KENTUCKY — Kentucky students who owe money on federal student loans should watch out for scamming loan repayment companies, Gov. Andy Beshear and the Kentucky Higher Education Assistance Authority (KHEAA) warned Friday.
What You Need To Know
- Gov. Beshear, KHEAA warn of student loan scams
- Companies offering to help students lower their payments may be charging large fees for services available for free
- Beshear and KHEAA warn borrowers to be skeptical about companies that ask for payment upfront or promise immediate loan forgiveness
Companies offering to help students lower their payments may be charging large fees for services available for free.
“My administration will always put education first, and part of that means protecting Kentucky students, after they’ve graduated, from predatory companies trying to take advantage of them as they pay back the loans that helped them pursue their education goals,” Beshear said.
According to a release from the governor's office, some third-party companies claim to offer document preparation services and act as though they can help students qualify for a loan forgiveness program, but they may want upfront fees and personal and financial information. The Federal Trade Commission says it is illegal for companies to charge upfront fees before providing debt relief services.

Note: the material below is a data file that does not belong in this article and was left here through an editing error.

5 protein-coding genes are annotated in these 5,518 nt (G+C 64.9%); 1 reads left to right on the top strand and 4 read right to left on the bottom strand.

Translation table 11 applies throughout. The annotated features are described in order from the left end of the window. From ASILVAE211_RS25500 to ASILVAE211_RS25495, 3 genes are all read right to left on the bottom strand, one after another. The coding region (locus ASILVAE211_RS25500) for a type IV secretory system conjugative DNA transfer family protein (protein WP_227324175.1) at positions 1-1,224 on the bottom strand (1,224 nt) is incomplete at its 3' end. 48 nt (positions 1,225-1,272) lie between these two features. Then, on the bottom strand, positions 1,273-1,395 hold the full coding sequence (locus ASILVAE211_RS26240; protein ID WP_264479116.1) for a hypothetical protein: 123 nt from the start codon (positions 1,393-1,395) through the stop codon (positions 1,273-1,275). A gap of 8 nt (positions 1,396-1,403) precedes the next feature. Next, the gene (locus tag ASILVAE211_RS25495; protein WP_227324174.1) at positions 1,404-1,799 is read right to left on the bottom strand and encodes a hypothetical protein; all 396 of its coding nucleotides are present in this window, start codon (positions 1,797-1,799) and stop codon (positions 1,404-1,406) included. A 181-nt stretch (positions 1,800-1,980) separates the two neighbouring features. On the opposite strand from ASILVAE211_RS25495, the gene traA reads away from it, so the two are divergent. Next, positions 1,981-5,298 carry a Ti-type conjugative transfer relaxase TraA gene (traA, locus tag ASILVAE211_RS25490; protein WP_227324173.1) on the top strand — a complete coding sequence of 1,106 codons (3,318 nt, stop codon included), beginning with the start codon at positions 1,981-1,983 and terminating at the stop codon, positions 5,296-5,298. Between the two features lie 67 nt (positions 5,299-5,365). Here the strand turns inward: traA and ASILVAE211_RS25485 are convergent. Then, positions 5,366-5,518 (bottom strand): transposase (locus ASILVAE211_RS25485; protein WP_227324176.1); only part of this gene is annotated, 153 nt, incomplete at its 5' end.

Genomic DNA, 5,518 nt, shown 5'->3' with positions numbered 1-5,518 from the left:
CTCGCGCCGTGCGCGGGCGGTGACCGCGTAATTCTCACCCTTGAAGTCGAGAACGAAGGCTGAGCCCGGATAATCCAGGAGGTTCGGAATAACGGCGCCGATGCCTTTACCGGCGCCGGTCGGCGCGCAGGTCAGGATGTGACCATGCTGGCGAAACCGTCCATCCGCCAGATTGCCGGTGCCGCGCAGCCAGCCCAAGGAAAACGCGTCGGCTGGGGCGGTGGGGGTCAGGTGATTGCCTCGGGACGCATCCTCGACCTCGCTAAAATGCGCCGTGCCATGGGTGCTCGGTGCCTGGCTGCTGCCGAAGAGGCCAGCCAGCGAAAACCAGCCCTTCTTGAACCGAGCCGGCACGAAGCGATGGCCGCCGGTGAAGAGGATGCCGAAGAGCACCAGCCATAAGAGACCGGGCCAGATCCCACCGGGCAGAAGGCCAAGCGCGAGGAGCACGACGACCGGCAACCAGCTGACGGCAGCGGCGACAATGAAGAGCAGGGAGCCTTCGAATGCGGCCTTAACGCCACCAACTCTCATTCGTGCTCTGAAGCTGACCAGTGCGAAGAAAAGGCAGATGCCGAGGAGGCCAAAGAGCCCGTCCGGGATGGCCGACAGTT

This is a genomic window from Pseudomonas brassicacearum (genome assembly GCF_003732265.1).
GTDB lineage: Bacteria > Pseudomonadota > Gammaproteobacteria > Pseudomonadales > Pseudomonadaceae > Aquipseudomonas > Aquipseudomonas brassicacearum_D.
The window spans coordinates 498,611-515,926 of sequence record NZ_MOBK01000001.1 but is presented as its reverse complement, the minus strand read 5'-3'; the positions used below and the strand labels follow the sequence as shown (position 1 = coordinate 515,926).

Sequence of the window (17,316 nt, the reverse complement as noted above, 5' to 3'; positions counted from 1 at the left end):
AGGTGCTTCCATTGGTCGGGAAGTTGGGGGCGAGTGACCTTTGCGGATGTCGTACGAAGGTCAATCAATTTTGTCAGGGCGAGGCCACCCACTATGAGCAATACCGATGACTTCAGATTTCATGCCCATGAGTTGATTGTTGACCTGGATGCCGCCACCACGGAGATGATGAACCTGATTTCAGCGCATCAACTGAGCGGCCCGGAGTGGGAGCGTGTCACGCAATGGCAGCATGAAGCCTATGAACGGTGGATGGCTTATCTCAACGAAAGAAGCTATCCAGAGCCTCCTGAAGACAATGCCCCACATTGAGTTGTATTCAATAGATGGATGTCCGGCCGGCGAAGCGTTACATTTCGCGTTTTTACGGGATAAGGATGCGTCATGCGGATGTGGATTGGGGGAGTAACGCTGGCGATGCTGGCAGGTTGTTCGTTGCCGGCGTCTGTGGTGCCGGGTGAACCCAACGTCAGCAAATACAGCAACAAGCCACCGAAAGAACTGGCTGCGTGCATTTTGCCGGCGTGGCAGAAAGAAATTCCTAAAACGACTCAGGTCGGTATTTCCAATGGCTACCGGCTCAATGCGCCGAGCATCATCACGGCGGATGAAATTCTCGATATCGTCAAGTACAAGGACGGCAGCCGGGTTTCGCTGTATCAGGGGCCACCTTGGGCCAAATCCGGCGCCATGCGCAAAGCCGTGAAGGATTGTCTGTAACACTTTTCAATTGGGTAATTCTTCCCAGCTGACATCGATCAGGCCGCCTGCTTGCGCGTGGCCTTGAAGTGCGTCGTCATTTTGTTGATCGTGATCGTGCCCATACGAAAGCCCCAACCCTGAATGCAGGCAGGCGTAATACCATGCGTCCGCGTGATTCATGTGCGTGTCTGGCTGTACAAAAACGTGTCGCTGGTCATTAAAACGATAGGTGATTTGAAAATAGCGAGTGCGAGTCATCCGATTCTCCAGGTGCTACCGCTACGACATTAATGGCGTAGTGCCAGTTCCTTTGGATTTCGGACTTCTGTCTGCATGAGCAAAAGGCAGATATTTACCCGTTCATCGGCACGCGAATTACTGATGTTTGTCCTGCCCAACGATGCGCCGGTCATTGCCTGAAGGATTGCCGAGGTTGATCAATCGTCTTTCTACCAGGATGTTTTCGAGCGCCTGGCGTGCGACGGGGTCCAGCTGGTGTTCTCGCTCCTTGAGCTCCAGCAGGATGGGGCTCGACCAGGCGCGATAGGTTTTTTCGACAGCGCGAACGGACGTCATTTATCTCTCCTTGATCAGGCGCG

Beshear and KHEAA warn borrowers to be skeptical about companies that:
- Ask for payment upfront and for monthly fees to monitor an account;
- Promise immediate loan forgiveness; or
- Ask for a student’s FSA ID password and a power of attorney.
“To avoid falling victim to a scam, start with the servicer the Department of Education has assigned your loan to,” said Gene Hutchins, executive director of KHEAA. “Your servicer can tell you what your options are and can help you with the forms you need. And unlike these scam companies, your servicer will never charge you a fee for their assistance.”
Students can find their servicer online. If a student believes they've been contacted by a scammer, they should report it to the Consumer Financial Protection Bureau and the Kentucky Attorney General's Office.